The women I met here could have jetted off to any retreat anywhere in the world. Instead they chose Golden Door, many for the umpteenth time. (One woman, Susan, was on her 78th visit.) “When you get here, you’re free to be yourself,” offered Kathy Van Ness, general manager of the retreat. “The camaraderie and support happens naturally. This is not just a spa. It’s more than that. This is a place where people have the ability to transform.”
I told Van Ness that I, too, needed to transform—back into a size four. I committed to 1,200 calories a day, which, in conjunction with the prescribed five hours of working out every day, would help me shed some weight before I went home.
That said, Golden Door is not boot camp. I was not beholden to join in if I didn’t want to. I could ditch circuit training to sit and paint for an hour, or write haiku. But I knew that dallying in the arts wasn’t going to get me back into my skinny jeans. I was here on serious business.
To my surprise, the meals, doled out in perfect and well-thought-out quantities, sustained my energy for the entire day. There was a broth snack around 10 a.m. and trays of oranges if we felt peckish. Would I have enjoyed my nightly Pinot and some lavishly buttered bread? Of course. But that’s what got me here in the first place. The option to meet with a Golden Door nutritionist and learn how to duplicate their meals is also available. The spa’s prosciutto-wrapped asparagus is fantastic and has exactly three ingredients. There’s a cookbook to show you how.
With so much focus on exercise anyway, it was hard to think about food. By the end of the first day, I had done a private training session with Lynne, a sport circuit class for 45 minutes and water aerobics in the pool. Later in the afternoon, I met back up with my friend Aly and we attended Bollywood Dance Class. Our Indian instructor handed us saris to wear as she taught us how to roll our hips and wave our arms like we were in some new Mumbai musical. I skipped the evening’s “Yoga For Sleep” class. I didn’t need it, I was exhausted and drifted off soundly by 9:30 p.m.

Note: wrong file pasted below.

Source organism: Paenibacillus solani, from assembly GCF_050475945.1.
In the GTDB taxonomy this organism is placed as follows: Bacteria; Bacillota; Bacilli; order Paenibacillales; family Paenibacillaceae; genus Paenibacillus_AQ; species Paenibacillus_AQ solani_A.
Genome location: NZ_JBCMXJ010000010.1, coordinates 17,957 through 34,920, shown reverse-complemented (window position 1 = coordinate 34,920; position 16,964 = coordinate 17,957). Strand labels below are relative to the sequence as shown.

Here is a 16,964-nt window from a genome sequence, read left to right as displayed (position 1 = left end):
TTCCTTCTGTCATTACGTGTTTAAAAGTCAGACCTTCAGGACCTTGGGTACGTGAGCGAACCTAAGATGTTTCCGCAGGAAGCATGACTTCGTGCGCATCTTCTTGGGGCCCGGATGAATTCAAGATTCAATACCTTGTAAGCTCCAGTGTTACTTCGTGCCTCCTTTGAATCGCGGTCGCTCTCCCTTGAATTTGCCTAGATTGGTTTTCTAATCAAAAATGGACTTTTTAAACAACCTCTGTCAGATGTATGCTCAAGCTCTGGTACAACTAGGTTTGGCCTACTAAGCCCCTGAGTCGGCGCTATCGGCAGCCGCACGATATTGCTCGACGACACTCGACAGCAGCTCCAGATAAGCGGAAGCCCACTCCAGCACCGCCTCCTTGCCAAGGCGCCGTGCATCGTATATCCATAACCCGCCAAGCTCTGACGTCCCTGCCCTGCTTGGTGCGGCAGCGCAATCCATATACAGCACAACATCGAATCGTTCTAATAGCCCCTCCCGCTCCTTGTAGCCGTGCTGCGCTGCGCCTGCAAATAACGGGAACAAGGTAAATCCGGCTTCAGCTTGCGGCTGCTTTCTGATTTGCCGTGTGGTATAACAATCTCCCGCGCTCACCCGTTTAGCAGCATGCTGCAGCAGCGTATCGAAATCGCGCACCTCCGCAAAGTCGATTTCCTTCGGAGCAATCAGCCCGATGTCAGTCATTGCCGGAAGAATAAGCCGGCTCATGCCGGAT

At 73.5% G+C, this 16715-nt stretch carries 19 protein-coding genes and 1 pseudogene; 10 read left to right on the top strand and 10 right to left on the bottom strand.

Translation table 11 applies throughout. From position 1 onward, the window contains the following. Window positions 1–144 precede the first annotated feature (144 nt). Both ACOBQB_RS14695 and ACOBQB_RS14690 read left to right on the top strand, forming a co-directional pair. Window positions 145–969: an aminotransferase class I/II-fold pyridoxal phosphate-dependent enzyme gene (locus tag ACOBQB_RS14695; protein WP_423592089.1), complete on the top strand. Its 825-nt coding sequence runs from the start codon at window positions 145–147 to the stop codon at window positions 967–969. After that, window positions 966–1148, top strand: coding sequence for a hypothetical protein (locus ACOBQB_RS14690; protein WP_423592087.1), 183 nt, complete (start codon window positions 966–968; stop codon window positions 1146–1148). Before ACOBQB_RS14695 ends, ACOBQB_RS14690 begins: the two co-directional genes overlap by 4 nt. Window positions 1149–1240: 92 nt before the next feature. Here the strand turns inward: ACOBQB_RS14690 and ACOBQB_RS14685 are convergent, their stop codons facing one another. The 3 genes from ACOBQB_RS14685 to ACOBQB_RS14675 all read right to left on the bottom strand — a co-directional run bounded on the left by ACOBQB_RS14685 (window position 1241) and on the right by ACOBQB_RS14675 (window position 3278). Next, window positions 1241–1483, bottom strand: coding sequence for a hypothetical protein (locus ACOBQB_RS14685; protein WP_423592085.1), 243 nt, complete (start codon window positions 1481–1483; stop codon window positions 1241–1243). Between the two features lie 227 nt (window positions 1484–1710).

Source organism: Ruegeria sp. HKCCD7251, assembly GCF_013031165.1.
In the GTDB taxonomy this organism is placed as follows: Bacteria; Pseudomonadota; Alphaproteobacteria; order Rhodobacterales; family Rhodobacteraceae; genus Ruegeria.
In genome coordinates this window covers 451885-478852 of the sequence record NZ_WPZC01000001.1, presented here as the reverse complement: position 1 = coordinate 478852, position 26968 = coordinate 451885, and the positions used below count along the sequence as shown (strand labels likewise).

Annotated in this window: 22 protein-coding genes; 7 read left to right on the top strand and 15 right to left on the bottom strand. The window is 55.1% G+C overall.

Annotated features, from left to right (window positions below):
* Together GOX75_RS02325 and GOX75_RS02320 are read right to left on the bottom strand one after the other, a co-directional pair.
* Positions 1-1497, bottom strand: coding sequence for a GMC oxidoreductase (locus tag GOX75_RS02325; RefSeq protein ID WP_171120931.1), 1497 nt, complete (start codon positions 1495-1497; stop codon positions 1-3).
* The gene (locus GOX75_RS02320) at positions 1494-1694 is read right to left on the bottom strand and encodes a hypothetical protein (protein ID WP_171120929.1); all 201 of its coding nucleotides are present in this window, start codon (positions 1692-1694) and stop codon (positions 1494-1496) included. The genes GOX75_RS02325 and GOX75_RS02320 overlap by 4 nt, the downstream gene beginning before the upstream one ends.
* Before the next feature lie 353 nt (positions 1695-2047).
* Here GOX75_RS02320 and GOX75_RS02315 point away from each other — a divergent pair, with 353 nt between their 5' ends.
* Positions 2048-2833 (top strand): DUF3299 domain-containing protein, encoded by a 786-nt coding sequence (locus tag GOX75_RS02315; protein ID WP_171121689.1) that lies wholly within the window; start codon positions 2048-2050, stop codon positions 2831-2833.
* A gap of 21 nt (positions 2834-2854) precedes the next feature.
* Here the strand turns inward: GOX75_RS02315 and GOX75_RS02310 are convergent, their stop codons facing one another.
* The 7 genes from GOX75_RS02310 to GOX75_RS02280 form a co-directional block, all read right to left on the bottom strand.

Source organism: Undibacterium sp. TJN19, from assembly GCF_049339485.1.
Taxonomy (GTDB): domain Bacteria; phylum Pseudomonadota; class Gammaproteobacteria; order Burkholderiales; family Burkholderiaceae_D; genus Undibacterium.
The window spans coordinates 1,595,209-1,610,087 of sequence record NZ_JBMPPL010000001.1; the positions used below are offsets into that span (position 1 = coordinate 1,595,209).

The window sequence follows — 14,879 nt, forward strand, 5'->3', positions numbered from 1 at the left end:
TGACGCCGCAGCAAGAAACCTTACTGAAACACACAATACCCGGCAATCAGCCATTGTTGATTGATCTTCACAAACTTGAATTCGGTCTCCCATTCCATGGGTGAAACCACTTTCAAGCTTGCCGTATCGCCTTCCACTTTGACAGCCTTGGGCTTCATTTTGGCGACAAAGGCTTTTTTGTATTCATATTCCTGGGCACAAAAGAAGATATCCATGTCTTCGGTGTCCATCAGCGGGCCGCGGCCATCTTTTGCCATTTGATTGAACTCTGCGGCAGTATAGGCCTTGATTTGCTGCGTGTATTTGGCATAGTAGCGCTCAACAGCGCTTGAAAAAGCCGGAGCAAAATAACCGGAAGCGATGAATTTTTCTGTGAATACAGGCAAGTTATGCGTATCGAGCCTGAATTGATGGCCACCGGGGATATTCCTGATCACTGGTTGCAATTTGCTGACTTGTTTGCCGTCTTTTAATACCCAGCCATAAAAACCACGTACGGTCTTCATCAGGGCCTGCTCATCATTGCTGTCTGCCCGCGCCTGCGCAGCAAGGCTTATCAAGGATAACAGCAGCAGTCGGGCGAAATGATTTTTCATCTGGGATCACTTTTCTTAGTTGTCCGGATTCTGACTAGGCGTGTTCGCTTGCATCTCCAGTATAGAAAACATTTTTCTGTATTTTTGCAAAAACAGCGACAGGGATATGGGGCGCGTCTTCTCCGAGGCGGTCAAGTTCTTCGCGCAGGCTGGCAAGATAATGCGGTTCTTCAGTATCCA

One of Golden Door’s main aims for its guests is to foster mindfulness. Signs around the property state: “A calm awareness of guests’ bodies, feelings and minds, so that you may find contentment, leading to a life well lived.” Yet there was nothing cultish about this place. Nobody discussed religion. All of the mindfulness exercises were based on finding inner strength.
As someone who is skeptical of just about everything, the ease of which I took to the meditation and mindfulness exercises surprised me. By day two, I was feeling grounded and calm. Even though I exercised four hours a day, I leapt out of bed each morning without any soreness. I was eating clean and lean, but was not hungry. I enjoyed the “mandatory” in-room massages, and at the first sign of tension I could have my body wrapped from head-to-toe, have a facial or deep-conditioning if I wanted. But it wasn’t the pampering that was blissful. It was the solitude, being able to sit with my thoughts and reflect on my choices. It was a happy byproduct of what I had originally come here for.
I was uneasy before stepping on the scale the day before checking out. Had I lost that five pounds in these four days?
I had lost 8.5 pounds.
Our final night’s dinner had all the women around a long, communal table, where everyone shared what they were grateful for. It was like Thanksgiving but without the stuffing, turkey or pie. We were given the choice of wine but I was so inspired from seeing the scale drop, I stuck with water. I was moved listening to the impact Golden Door had had on these women: the CEO was putting her head under water and starting to swim. The daughter raised a glass to her mother and said she had never felt closer to her. The divorcee in turmoil said she was done mourning. Susan pledged to return for visit 79.
Two weeks later, I’m still down seven pounds and going to the gym every day. The best part? The Golden Door Foundation donates 100 percent of its net profits to charities across the world, many dedicated to helping abused and disadvantaged children. Transformative indeed.
This article originally appeared on Harper’s BAZAAR UK.